Angangueo is also a peaceful little town in the mountains of Michoacán that is great to stay for a couple of days and relax. You can read all you need to know about Angangueo here.

Colorful letters in the center of downtown Angangueo
The main square of Angangueo

If you would like to visit the Piedra Herrada Sanctuary then the closest town is Valle de Bravo. Valle de Bravo is another beautiful Pueblo Magico and is definitely worth staying for a few days.

Is It Safe To Travel To See The Monarch Butterflies In Mexico?

Some people may have questions about safety because the butterfly sanctuaries are located in Michoacán and the State of Mexico.

Both of these states do have problems with crime in certain areas. But if you are staying in tourist towns such as Angangueo or Valle de Bravo you will be safe.

But you of course should follow usual common sense and not wander around at night. Also while traveling through Michoacán you should avoid traveling at night in many areas.

We have been to all the places mentioned and never had any issues. The opposite happened, we met the most amazingly friendly people in those areas. You can read about how we made a new friend and our local experience in Angangueo here.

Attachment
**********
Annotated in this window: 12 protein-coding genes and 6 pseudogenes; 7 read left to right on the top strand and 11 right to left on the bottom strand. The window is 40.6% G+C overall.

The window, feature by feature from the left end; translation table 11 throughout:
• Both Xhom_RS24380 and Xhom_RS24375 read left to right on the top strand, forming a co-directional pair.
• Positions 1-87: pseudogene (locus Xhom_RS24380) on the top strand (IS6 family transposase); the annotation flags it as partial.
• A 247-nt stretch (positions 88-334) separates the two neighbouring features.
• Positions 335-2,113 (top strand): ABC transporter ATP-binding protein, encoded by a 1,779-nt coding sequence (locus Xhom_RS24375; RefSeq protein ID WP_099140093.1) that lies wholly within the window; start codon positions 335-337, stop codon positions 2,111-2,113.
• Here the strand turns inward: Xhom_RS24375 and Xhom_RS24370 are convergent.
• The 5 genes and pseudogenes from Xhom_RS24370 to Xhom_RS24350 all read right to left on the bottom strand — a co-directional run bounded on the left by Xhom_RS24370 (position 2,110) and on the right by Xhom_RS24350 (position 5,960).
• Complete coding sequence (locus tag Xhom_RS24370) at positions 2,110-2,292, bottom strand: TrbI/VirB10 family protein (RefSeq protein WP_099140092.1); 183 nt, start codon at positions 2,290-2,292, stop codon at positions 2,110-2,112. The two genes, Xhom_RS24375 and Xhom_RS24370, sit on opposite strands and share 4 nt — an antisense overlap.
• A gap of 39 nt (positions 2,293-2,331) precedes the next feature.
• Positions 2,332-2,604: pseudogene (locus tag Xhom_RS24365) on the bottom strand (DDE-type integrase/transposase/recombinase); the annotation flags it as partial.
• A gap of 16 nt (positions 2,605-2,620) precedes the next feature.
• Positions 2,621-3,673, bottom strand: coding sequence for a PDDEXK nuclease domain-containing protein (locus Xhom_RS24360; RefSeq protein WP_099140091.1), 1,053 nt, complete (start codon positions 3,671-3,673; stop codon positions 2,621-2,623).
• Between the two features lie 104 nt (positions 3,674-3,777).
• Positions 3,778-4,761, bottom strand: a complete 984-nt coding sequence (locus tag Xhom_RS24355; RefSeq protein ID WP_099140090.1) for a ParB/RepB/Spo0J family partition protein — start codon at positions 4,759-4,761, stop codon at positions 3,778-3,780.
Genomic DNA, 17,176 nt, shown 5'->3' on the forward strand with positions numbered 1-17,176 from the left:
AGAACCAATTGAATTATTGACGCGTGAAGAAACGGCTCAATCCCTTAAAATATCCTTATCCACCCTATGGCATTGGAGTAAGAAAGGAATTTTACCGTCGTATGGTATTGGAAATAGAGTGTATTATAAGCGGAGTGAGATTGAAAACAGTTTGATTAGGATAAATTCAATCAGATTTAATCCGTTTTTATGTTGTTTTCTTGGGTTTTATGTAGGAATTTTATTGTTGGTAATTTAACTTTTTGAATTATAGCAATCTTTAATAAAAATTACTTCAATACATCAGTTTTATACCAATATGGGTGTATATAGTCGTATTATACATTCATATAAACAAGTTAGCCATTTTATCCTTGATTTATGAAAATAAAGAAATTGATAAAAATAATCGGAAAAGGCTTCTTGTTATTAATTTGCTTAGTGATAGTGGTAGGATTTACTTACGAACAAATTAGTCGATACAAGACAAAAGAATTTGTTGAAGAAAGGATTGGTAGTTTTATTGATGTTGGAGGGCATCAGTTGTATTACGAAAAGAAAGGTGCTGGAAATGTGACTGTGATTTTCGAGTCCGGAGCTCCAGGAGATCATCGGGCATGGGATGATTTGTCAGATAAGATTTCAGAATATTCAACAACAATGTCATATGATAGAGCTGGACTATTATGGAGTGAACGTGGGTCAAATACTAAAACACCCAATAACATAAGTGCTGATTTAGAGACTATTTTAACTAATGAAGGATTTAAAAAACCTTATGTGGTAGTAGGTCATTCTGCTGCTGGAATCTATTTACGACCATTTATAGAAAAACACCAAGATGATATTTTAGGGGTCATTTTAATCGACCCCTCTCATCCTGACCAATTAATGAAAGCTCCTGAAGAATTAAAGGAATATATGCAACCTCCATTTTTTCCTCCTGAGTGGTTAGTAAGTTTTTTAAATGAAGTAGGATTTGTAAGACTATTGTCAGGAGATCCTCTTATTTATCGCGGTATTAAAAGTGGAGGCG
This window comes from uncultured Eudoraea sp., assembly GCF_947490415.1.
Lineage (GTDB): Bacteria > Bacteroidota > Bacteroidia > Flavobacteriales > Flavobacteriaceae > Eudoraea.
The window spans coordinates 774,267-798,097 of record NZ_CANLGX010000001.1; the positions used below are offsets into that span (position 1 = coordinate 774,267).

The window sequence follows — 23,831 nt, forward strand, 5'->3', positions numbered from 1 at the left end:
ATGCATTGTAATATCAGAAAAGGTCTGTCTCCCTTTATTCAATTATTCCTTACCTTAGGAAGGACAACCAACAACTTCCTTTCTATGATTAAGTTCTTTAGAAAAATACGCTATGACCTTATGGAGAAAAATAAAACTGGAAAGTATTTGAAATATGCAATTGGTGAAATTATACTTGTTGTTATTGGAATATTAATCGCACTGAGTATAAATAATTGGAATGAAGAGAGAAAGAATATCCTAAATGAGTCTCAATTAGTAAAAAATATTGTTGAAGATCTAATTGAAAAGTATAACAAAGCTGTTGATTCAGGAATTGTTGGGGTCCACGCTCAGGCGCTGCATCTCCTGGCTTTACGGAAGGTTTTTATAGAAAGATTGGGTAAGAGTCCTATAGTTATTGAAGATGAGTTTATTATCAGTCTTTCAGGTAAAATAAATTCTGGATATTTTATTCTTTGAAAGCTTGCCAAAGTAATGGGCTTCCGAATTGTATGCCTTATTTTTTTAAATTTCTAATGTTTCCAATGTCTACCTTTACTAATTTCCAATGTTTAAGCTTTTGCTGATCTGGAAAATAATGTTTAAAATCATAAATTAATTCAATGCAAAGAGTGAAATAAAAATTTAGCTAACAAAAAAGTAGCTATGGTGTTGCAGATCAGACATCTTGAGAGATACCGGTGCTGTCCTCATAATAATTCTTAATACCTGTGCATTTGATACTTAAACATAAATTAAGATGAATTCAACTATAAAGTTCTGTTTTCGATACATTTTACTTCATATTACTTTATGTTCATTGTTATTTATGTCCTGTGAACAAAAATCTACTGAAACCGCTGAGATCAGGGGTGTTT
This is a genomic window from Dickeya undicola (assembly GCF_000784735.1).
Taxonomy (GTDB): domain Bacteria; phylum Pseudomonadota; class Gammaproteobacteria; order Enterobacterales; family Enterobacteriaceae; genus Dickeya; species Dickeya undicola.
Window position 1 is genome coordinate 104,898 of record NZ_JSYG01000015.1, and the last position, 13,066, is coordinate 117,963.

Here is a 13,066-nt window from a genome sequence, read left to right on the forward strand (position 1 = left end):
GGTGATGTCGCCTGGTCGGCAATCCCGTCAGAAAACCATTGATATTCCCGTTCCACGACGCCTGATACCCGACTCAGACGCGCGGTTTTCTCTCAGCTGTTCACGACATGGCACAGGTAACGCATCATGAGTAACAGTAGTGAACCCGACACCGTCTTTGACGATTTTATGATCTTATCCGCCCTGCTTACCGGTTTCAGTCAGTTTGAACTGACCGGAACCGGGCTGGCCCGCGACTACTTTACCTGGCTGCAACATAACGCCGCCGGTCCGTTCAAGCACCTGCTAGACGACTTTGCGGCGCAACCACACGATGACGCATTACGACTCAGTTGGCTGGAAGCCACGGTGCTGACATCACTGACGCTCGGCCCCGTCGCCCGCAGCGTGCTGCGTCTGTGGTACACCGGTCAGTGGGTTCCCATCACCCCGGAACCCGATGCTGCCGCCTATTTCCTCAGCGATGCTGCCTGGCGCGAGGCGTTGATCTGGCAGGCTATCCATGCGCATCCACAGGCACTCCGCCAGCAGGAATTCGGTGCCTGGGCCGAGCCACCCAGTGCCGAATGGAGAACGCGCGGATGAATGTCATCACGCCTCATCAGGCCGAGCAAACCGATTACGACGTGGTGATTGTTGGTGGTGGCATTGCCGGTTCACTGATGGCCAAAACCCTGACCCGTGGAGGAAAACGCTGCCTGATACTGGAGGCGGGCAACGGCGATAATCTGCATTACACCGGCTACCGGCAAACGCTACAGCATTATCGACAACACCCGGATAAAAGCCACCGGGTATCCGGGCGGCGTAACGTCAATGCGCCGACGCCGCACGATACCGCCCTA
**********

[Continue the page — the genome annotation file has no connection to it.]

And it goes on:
Donkey standing in the middle of a cobble stone street in Angangueo
Rustic charme in Angangueo

Now You Know All About The Mexican Butterfly Migration

Without exaggeration, it is one of the coolest things I have ever seen. No video or picture will ever do it justice. It is so magical seeing thousands of butterflies fly over your head and witnessing a part of their mysterious journey.

If you are living in Mexico City or are in the region during January or February you have to go see it. Out of all of the amazing things we have seen in Mexico it is right at the top of the list!

If you found this guide helpful or have any more information about the migration that you think I should add, please leave me a comment below.

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Travel, health and fitness fanatic from New Zealand. Co-founder of Happy Healthy Nomads and always on a hunt for good food.